Italian brothers Mario and Martino Prada opened their leather goods shop, Fratelli Prada (Prada Brothers), in Milan in 1913. Although Mario didn’t believe women should be in the workplace, his sons showed little interest in the family business, and his daughters Luisa and Nanda took over. Luisa’s daughter Miuccia Prada would go on to join the family business in the ’70s.
Three generations deep, Miuccia Prada inherited the company in 1978. As co-chief executive officer alongside husband Patrizio Bertelli, she implemented changes at the company that still resonate today through Prada’s by turns understated and “wrong/ugly” aesthetics, and indeed throughout the whole industry, making Prada a household name synonymous with luxury.
She’s one of the most influential figures in fashion today, so here are a few essential things to know about Miuccia Prada.
She made nylon a thing
You cannot talk about Prada, and therefore Miuccia, without talking about nylon. In 1984, when Prada’s first nylon bags hit the runway, it was perceived as a radical approach to luxury and the antithesis of ’80s glamor.
Speaking to Vogue, Miuccia said that her attraction to nylon came from the fact that she “hated all the bags that were around. They were so formal, so lady, so traditional, so classic.” Rebelling against stalwart codes of luxury fashion has become a Prada signature. By SS95, the brand was using nylon as an alternative to silk and cashmere across garments, too.
In an interview with The New York Times in 1998, Bertelli said, “About 20 percent of Prada’s business is done in black nylon clothes and accessories.” Today, nylon remains a hallmark of the brand across men’s and women’s collections.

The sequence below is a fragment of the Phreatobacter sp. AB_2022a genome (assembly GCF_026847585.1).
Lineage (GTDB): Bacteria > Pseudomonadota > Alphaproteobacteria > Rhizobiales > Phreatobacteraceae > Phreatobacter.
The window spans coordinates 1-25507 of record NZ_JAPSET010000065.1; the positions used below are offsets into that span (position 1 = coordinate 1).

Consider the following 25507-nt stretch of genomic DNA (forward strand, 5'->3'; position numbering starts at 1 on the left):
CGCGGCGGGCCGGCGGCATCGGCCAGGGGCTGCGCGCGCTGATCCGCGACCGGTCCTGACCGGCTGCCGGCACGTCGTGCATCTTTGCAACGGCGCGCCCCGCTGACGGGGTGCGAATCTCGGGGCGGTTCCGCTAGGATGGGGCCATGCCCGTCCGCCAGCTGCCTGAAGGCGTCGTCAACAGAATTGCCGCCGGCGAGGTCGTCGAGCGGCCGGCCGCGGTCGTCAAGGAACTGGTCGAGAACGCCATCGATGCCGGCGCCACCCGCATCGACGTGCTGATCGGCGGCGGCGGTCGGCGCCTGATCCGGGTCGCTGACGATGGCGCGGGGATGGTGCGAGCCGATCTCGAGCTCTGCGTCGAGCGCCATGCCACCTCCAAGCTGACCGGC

We styled the best of Prada’s FW18 nylon accessories right here.
Her sub-line, Miu Miu, also did menswear once upon a time
Miu Miu is a womenswear sub-line owned by Prada and named after Miuccia’s nickname. Priced lower than Prada, Miu Miu is more feminine, more referential, and more spontaneous. A case in point: in July, Miuccia pulled in actors Uma Thurman, Gwendoline Christie (Game of Thrones‘ Brienne of Tarth), and Chloë Sevigny the night before Miu Miu’s Resort 2019 show, where they walked the runway in loud leopard print, metallic gold bombers, and logo tees.
In other words, it’s quite a world away from traditional Prada. And once upon a time, Miu Miu had a menswear line, too, which debuted in FW99, showing separately from the women’s shows for 10 years before its last show in SS08.
The line featured loose tailoring, floral shirts, dungarees, and beanies. It was — much like its parent company — playful and youthful. And having been around in an era before the internet had conquered the world, it’s difficult to track down today. Campaign images from the ’00s depict suit trousers with an elasticated cuff (luxury sportswear — ahead of its time), blazers, shirts, ties, and striped polo shirts.
She studied mime and signed up to the Italian Communist Party prior to joining Prada
Prior to inheriting the family business and becoming one of fashion’s most influential figures, Miuccia Prada got a PhD in political science at the University of Milan and studied mime at the Piccolo Teatro. She also signed up to the Italian Communist Party.
In a conversation with Raf Simons for System magazine in 2016, Miuccia said, “When I was starting this job, in the late 1960s and early 1970s, it felt like it was the worst possible moment to be a fashion designer. This was the feminist revolution and I was leftist, working for the [Communist] Party, yet I loved fashion and that prevailed.”
She opened the Fondazione Prada
Miuccia Prada and Bertelli opened the Fondazione Prada in 1993 to offer “the most radical intellectual challenges in contemporary art and culture.” Since its foundation, it has hosted galleries, dialogues between artists, cinemas, multi-disciplinary and philosophical talks, and architecture and design projects, all of which are open to the public for a very reasonable €10 entry fee (approximately $11).
The foundation now has a permanent location in the Largo Isarco industrial complex in southern Milan, and you can see what’s currently showing right here.